TAMPA — Sharon Stoll steps down the hallway of the LifePath Hospice house with a portable harp pressed against her chest. She's petite, 5 feet tall. Her eyes are blue, and her hair is so blond it's almost white. But no one has ever told her she looks like an angel. • All around are the sounds of hospice: the muffled televisions, the chatter of nurses, the occasional loud cough. She walks up to a nurse's station and asks if anyone might benefit from hearing her play. The woman in Room 6, she is told, but don't expect a response. • "She still hears," Stoll says.
Stoll, 62, is a harp practitioner. She searches for a resonant tone, that precise note vibration that hits a patient in just the right way to make him or her relax. Sometimes it's what dying people need to finally let go.
She enters Room 6.
Claire McCarthy is 65 and has 18 hours to live. Once, she was a Carmelite nun who cared for the aged and infirm. She sang in a choir. She prayed with people as they died. But cancer invaded her breasts, then her liver, then her bones. Now her eyes are closed. Her mouth is open. She wears a scapular around her neck, inscribed with a promise of salvation.
Less is more when it comes to harp therapy. Music is soft. Combinations are simple. At this stage, the brain can process only so much. Stoll stands at her bedside and strokes the strings, playing no particular song, trying to mimic the rhythm of the woman's breaths.
The nun's muscles relax. Her right foot moves, then her left. This is what Stoll wants to see.
And for reasons her audiences will never know, this is what Stoll needs.
• • •
Sharon Stoll was 17 when the trembling began. She couldn't control it. Her arms shook. Sometimes her head did, too. Doctors told her she had essential tremors, a neurological disorder sometimes confused with Parkinson's disease, but one that doesn't progress as severely. To Stoll, it was more embarrassing than anything.
One day, she saw a report that said playing the harp was physically therapeutic. She made an appointment for a class. That first time she held the harp's sound board up to her chest and stroked the strings, it was as if the vibrations resonated through her.
She wanted to feel that again.
Eighteen months later, she enrolled in the International Harp Therapy Program and traveled to San Diego to train. She found herself in the room of a woman who was dying. Stoll searched her strings for that resonant tone, but the woman was unresponsive.
Until she hit a G.
The woman let out a big, loud moan.
Oh, my goodness, Stoll thought. I've killed her.
But then she saw the woman's bones settle into her bed. The moan, she realized, was a release. The nurses told her they'd been waiting for the woman to die. Two hours later, she let go.
• • •
A 2002 study: A group of 17 post-operative heart patients at Orlando Regional Hospital were monitored during a single 20-minute session of live harp music. Patients reported decreased pain and anxiety, and visual analog scales recorded physiological differences in blood pressure and oxygen saturation.
A 2008 study: Eight stable premature infants were divided into groups in a study approved by the Wake Forest University School of Medicine. Four received usual care. Two were placed in quiet rooms. Two listened to a live harpist. Those who listened gained weight.
A 2006 study: Scientists with the University of Utah observed and measured the vital signs of 65 patients in palliative care after harp sessions and determined that patients experienced decreased levels of agitation and wakefulness while breathing more slowly and deeply with less effort.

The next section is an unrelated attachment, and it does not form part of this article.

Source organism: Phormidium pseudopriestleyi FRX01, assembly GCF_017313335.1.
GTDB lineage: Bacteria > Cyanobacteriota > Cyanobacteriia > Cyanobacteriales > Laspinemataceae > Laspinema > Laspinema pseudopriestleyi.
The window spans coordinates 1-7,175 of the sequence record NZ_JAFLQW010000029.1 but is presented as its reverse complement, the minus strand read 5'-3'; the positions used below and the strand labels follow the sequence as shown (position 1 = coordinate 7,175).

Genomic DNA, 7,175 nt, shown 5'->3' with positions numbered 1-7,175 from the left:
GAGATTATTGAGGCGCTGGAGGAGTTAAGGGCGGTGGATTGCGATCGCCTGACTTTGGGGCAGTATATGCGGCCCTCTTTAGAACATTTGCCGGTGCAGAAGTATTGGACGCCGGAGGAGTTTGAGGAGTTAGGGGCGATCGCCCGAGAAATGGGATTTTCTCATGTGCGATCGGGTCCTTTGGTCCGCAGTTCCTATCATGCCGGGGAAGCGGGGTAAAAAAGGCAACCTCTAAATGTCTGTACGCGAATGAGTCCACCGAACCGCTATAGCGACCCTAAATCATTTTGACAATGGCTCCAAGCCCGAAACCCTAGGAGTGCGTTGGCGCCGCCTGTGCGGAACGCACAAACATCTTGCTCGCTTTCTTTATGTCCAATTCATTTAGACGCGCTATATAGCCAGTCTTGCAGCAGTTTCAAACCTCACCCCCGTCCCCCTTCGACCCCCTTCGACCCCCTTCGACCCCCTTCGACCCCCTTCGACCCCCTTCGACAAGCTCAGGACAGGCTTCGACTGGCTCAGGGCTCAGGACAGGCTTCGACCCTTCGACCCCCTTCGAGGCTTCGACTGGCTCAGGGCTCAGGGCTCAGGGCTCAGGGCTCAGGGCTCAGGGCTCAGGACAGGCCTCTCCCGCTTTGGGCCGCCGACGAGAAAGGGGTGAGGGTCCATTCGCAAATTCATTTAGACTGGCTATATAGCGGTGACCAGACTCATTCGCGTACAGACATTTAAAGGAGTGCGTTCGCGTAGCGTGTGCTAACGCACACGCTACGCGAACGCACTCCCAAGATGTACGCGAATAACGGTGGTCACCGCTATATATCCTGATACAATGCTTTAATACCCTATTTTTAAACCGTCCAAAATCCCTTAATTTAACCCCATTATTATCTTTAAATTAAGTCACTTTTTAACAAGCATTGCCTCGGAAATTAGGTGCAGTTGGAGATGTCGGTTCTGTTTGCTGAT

Stoll has her own stories.
Her grandson's birth was expected to be difficult, but she played, and the delivery went smoothly.
She entered an intensive care unit for premature babies, a place polluted by hospital noise like beeping machines and ringing phones. When she played, the baby monitors leveled off.
Then there was the man with Alzheimer's disease. He didn't recognize his wife, didn't even know who he was. But he recognized the song she played. Every time he heard Amazing Grace, he shouted, "Mercy, mercy, mercy!"
Some people don't understand what Stoll does. She'll walk into a nursing home with her harp, only to learn that staffers have filled a room with wheelchairs of people anticipating a show.
She's not an entertainer, she tells them.
She does this to get outside herself, to focus on another person's illness, to forget about her own.
• • •
Stoll peeks into Room 19, where an older man hooked up to an oxygen tank is watching TV. She walks in and asks if he'd like to hear her harp. No, he says — he'd like to set it on fire and throw it into the Hillsborough River.
The harpist makes a polite exit and continues down the hallway. Stoll has gotten that reception before. People see her coming and close their doors. One man refused to get on an elevator with her.
"It's okay," she says. "They associate the harp with death."
She considers hospice work her calling. She will play for people as they take their last breaths, and she won't stop after they die. Somehow, she feels that the sound still reaches them.
"I think everything is vibration and sound," she says, "and how that all works out, only God knows."
She finds a room at the very end of the hall and stands in the doorway. The woman inside is young. It doesn't appear she can speak. Stoll shows her the harp.
"You don't mind?" she asks.
The woman gives a slight nod, and the harpist enters the room. She starts her strokes and notices the woman's eyes wandering. The patient looks tired, as if she's struggling to stay awake.
"It's okay to sleep," Stoll tells her. "I won't mind."
The woman watches the harp for just a moment longer. Then she closes her eyes.
Alexandra Zayas can be reached at email@example.com or (813) 226-3354.